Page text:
Ophidiophobia is the fear of snakes. While I'm not crazy about them, I did grow up with an older neighbor who loved to catch snakes so my Grandaddy Barton made me a small wood and screen box in which to house my ever changing collections of worm snakes, ringnecks, mud snakes and the occasional hognose snake or speckled king snake. Hognose snakes and king snakes were generally too big for the box, so they were brought home to show off and soon released. One of my first discipline issues at Park Hill Elementary occurred when I was busted for dealing pet snakes to my classmates. I had made about $3.00, a princely sum for a poor kid in the early 60's, before the man came down on me and made me refund my bounty. I'm still somewhat fascinated by the legless critters, but have been known to dispatch a fat cottonmouth found poaching in my pond.
The Beauty and The Beast
The terrain along the River Trail is ideal habitat for several species of venomous snakes, and I can't resist stopping to photograph outstanding specimens. I usually nudge them off the pavement, but sometimes the cottonmouths are resistant to this kind of prodding and I don't push the matter. Here are a couple of recently spotted trail bosses.
This copperhead was on the trail near the entry to the Emerald Park switchbacks. He was a good 4 feet long and about as big a copperhead as you'll see. Though far from cuddly, most passers by were struck by his beauty.
With their superb camouflage, most encounters with the shy copperhead occur when they are stepped on by unsuspecting walkers.Once spotted, he is intimidating enough even without the raised and flattened head. This guy kept easing back to the warmth of the asphalt after being encouraged to the woods.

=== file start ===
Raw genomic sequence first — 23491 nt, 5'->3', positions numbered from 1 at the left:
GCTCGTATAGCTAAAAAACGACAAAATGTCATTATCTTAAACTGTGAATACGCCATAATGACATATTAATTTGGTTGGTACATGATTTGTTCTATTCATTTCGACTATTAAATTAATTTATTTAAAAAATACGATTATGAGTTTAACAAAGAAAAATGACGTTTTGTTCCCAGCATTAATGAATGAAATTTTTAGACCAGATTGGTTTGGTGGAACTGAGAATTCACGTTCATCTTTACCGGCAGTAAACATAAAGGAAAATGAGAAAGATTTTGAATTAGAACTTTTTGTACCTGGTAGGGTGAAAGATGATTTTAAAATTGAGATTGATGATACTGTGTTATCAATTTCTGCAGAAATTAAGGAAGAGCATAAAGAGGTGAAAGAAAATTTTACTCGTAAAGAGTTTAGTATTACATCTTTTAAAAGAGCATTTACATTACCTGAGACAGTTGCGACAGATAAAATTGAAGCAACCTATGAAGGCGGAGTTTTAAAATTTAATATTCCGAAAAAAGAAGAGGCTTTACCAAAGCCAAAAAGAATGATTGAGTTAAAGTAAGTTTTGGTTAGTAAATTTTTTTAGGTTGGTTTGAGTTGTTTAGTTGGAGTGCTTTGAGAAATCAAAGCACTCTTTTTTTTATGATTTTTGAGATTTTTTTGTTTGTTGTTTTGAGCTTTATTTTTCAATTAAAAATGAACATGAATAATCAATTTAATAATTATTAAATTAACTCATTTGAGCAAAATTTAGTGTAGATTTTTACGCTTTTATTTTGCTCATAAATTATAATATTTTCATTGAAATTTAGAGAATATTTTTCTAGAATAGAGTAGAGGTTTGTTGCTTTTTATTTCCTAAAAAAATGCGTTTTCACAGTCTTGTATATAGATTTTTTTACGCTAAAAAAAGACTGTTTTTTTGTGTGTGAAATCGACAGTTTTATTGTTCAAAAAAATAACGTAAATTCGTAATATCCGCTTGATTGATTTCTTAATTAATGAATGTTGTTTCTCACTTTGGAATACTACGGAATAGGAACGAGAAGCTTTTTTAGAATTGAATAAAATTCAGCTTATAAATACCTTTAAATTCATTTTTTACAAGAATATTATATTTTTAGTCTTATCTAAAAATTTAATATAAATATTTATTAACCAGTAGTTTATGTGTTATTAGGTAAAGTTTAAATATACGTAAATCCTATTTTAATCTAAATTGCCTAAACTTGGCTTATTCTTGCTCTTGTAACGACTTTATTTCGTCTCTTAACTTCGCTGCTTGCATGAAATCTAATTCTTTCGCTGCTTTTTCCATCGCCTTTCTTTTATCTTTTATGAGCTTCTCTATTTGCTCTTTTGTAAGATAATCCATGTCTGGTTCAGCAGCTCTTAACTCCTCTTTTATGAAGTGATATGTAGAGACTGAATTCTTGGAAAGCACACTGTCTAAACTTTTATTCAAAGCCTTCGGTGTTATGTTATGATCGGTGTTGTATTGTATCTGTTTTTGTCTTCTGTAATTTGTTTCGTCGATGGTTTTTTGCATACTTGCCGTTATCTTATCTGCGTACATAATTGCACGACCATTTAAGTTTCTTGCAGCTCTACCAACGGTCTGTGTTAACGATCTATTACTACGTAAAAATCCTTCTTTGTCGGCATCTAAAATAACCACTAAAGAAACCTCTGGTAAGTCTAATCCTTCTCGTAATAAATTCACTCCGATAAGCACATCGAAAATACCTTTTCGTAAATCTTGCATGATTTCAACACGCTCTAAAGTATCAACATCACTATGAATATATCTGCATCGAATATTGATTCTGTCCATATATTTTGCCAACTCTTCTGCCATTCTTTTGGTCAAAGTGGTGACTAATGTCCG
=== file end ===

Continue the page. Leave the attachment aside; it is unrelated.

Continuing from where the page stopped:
The beast. There is nothing attractive about this cottonmouth, though his marking are more distinct than many you will see. These guys can be aggressive and territorial.
The Softer Side: Big Bird
A couple of weeks ago, shortly after we had arrived at our cabin on the Little Red River, Diane claimed to have seen what she identified as a pair of peacocks, peafowl to be more accurate. She had even snapped a photo with he iPhone to make her case. Well, the photo showed two blurry images that could have been large birds or, just as easily, medium azaleas. The photo quality was reminiscent of a Bigfoot special and I was incredulous. Turkeys perhaps, but peacocks? Unlikely. We did prowl around the neighboring houses to no avail. Well, Diane got her reprieve when I got an e-mail from a neighbor last Saturday saying, "Diane is not crazy. There are two peacocks on our deck." Mike the neighbor even got a blurry photo of the peahen bolting after being startled by their dog, Danial the spaniel. Later in the morning, Diane spotted the cock perched in a tree directly behind out house.
This is not an every day sight in Cleburne County.
We're assuming that someone in the area got the peafowl as pets or for pest control. They are also known to be obnoxiously loud and may be used as intruder alarms. They are omnivores and will eat anything from seeds to insects and, yes, snakes.